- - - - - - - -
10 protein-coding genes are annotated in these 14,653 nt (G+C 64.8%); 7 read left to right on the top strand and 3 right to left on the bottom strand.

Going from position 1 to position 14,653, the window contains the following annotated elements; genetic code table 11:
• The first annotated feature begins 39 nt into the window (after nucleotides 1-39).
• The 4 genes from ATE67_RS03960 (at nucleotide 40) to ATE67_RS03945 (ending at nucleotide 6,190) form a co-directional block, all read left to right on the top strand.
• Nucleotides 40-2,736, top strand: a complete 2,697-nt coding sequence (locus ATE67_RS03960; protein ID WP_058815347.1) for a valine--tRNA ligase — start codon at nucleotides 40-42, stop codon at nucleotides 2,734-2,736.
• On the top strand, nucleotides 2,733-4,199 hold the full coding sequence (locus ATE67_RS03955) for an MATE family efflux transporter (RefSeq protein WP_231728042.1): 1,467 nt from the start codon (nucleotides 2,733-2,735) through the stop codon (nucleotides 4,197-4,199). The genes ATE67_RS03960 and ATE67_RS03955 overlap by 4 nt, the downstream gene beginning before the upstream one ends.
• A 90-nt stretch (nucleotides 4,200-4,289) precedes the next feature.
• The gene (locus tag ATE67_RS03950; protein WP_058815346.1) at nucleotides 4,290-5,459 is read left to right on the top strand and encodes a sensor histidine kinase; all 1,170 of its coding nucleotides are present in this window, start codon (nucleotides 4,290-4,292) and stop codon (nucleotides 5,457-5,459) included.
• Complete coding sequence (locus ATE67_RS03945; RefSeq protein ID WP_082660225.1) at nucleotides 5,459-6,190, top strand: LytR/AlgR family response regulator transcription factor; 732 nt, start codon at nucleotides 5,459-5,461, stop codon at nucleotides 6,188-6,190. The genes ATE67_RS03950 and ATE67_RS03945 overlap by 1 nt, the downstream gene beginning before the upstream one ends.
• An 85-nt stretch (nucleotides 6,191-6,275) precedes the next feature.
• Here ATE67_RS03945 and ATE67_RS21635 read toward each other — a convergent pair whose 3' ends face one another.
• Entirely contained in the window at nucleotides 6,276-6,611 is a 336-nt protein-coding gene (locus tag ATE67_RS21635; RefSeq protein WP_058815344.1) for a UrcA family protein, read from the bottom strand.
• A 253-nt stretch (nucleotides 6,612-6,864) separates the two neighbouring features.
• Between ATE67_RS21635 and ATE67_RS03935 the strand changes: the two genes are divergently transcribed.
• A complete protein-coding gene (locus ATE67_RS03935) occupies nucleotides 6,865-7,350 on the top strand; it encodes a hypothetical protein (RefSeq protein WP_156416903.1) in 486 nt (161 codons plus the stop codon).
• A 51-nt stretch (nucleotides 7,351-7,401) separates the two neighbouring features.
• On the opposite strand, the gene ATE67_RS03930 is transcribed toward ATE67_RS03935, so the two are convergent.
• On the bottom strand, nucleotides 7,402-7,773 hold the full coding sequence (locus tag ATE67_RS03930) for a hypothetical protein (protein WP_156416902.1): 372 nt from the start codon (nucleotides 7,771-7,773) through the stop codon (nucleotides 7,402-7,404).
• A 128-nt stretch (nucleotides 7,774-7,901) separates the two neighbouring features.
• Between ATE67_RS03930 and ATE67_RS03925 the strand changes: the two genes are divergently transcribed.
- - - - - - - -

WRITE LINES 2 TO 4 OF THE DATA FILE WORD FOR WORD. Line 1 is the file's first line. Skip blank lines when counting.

Going from position 1 to position 14,653, the window contains the following annotated elements; genetic code table 11:
• The first annotated feature begins 39 nt into the window (after nucleotides 1-39).
• The 4 genes from ATE67_RS03960 (at nucleotide 40) to ATE67_RS03945 (ending at nucleotide 6,190) form a co-directional block, all read left to right on the top strand.